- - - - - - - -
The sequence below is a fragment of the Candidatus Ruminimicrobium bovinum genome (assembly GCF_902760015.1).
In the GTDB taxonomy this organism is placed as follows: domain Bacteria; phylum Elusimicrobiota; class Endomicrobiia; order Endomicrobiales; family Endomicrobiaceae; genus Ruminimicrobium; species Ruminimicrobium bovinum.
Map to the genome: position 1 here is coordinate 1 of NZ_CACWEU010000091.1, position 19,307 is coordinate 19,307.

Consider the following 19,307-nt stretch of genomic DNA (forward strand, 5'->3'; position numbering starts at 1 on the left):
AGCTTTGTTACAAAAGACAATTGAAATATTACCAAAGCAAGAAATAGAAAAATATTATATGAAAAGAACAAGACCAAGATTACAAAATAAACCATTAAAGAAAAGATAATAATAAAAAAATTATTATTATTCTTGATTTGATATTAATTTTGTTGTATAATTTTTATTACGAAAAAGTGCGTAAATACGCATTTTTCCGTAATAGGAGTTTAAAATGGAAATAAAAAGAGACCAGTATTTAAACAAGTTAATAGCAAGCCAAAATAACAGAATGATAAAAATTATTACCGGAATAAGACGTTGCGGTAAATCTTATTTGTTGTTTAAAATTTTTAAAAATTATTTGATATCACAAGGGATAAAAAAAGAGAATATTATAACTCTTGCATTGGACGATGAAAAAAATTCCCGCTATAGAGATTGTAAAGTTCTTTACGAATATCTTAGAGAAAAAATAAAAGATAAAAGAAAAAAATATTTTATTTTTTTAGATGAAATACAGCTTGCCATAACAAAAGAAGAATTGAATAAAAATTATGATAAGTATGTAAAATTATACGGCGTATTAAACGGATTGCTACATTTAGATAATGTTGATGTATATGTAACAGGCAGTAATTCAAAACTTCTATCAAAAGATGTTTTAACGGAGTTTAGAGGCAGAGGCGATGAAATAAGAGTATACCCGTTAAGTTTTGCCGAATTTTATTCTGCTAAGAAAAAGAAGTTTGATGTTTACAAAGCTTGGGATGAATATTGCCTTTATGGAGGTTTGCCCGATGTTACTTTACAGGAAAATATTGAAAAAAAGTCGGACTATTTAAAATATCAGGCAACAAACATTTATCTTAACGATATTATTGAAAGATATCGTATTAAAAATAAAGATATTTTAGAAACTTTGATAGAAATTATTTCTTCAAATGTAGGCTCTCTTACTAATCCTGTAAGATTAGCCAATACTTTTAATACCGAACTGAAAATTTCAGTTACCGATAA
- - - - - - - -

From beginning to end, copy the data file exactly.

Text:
The sequence below is a fragment of the Candidatus Ruminimicrobium bovinum genome (assembly GCF_902760015.1).
In the GTDB taxonomy this organism is placed as follows: domain Bacteria; phylum Elusimicrobiota; class Endomicrobiia; order Endomicrobiales; family Endomicrobiaceae; genus Ruminimicrobium; species Ruminimicrobium bovinum.
Map to the genome: position 1 here is coordinate 1 of NZ_CACWEU010000091.1, position 19,307 is coordinate 19,307.

Consider the following 19,307-nt stretch of genomic DNA (forward strand, 5'->3'; position numbering starts at 1 on the left):
AGCTTTGTTACAAAAGACAATTGAAATATTACCAAAGCAAGAAATAGAAAAATATTATATGAAAAGAACAAGACCAAGATTACAAAATAAACCATTAAAGAAAAGATAATAATAAAAAAATTATTATTATTCTTGATTTGATATTAATTTTGTTGTATAATTTTTATTACGAAAAAGTGCGTAAATACGCATTTTTCCGTAATAGGAGTTTAAAATGGAAATAAAAAGAGACCAGTATTTAAACAAGTTAATAGCAAGCCAAAATAACAGAATGATAAAAATTATTACCGGAATAAGACGTTGCGGTAAATCTTATTTGTTGTTTAAAATTTTTAAAAATTATTTGATATCACAAGGGATAAAAAAAGAGAATATTATAACTCTTGCATTGGACGATGAAAAAAATTCCCGCTATAGAGATTGTAAAGTTCTTTACGAATATCTTAGAGAAAAAATAAAAGATAAAAGAAAAAAATATTTTATTTTTTTAGATGAAATACAGCTTGCCATAACAAAAGAAGAATTGAATAAAAATTATGATAAGTATGTAAAATTATACGGCGTATTAAACGGATTGCTACATTTAGATAATGTTGATGTATATGTAACAGGCAGTAATTCAAAACTTCTATCAAAAGATGTTTTAACGGAGTTTAGAGGCAGAGGCGATGAAATAAGAGTATACCCGTTAAGTTTTGCCGAATTTTATTCTGCTAAGAAAAAGAAGTTTGATGTTTACAAAGCTTGGGATGAATATTGCCTTTATGGAGGTTTGCCCGATGTTACTTTACAGGAAAATATTGAAAAAAAGTCGGACTATTTAAAATATCAGGCAACAAACATTTATCTTAACGATATTATTGAAAGATATCGTATTAAAAATAAAGATATTTTAGAAACTTTGATAGAAATTATTTCTTCAAATGTAGGCTCTCTTACTAATCCTGTAAGATTAGCCAATACTTTTAATACCGAACTGAAAATTTCAGTTACCGATAA